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Archive for September, 2012

Tasmania: leading the way towards an endgame for smoking

28 Sep, 12 | by Marita Hefler, News Editor

Kathryn Barnsley, University of Tasmania

The island state of Tasmania off the south coast of Australia has a population of around 500,000 and has high smoking rates, and lower socio-economic status, compared to other states in Australia.

Over the past fifteen years Tasmania has implemented a range of legislative reforms designed to reduce tobacco use. At the point of sale, graphic health warnings must be displayed and products must be out of sight. The tobacco industry has been prevented from making misleading statements about the health of tobacco products and about legislation. Smoking is banned in gaming areas, nightclubs (2005) and pubs (2006). Fruit flavoured cigarettes are illegal and smoking in cars where children are present is banned.  Fines in each case are substantial and laws have been enforced.

In May 2012, Professor Jon Berrick, a co-author of a proposal for a smoke free generation visited Tasmania and met with Tasmania’s Minister for Health and Human Services Michelle O’Byrne, SmokeFree Tasmania and University of Tasmania researchers who have been exploring the potential benefits of cigarette engineering. The subsequent publicity inspired a member of the Legislative Council, the Upper House of Parliament, Hon Ivan Dean to put together a set of proposals to move Tasmania forwards in eradicating tobacco use in the long term. Mr Dean, a former police officer and former Mayor of Launceston (a regional centre) had previously campaigned for outdoor smoking bans in his municipality.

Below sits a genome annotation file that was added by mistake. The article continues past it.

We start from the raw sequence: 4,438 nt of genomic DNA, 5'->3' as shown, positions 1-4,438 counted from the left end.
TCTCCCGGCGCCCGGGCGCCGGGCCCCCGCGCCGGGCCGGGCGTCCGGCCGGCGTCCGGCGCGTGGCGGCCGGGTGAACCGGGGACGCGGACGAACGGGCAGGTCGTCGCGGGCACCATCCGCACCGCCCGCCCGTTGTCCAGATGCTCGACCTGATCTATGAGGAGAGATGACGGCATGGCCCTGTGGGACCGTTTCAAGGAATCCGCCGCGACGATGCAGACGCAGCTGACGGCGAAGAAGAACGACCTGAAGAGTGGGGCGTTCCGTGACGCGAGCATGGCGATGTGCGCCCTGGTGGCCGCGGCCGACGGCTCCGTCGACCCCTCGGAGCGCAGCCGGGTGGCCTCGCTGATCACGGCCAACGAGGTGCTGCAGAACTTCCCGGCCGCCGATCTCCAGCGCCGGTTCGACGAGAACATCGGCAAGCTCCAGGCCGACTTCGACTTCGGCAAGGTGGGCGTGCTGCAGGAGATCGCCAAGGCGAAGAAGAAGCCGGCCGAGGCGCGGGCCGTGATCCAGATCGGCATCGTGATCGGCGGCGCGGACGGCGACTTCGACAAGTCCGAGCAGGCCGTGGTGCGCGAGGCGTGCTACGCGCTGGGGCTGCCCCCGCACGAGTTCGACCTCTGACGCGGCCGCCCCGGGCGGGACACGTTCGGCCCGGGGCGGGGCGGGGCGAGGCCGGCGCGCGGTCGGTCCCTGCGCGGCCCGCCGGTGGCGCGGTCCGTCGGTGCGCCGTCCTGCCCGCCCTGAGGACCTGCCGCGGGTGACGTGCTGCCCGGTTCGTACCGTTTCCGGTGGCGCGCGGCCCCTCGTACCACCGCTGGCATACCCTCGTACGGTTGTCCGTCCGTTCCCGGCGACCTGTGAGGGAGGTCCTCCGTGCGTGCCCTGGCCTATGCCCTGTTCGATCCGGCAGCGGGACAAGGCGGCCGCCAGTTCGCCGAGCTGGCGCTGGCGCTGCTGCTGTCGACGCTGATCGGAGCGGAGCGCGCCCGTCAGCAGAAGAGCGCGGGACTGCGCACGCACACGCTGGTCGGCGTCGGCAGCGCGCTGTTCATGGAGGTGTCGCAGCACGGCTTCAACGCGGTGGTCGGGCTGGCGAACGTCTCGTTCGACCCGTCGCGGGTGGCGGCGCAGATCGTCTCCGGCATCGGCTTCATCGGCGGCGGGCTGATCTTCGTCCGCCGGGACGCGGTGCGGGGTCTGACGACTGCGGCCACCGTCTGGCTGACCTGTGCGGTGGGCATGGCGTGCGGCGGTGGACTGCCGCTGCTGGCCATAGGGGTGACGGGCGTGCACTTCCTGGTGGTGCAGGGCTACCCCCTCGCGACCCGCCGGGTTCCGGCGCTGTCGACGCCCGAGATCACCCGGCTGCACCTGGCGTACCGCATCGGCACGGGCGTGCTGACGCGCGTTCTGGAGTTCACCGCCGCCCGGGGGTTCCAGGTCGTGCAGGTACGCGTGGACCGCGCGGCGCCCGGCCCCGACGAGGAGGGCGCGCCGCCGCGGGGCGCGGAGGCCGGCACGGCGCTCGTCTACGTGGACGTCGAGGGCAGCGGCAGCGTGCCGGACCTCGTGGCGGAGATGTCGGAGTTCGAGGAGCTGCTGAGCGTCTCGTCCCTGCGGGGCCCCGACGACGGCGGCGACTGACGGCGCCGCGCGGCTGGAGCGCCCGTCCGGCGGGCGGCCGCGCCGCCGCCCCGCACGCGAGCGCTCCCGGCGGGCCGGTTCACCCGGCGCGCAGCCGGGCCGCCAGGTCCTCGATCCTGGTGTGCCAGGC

On 21 August 2012 Hon Ivan Dean, incorporating a number of these ideas, moved the following motion in the Tasmanian Parliament, which was carried unanimously and supported by the members of both the Labor and Greens parties that are in Government:

“That the Legislative Council calls on the Government to initiate and promote measures,  including if necessary further legislative measures, to restrict access to tobacco products and reduce smoking and the harmful effects of smoking by

(1) Supporting a tobacco free generation of children born this century in Tasmania;

(2) Banning flavourings, additives and filter ventilation (including menthol) in tobacco products sold in Tasmania;

(3) Progressively reducing the availability of tobacco products in Tasmania;

(4) Requiring the Education Department to implement evidence-based, monitored and evaluated anti-tobacco education and smoking cessation programs in all government schools on an ongoing basis.”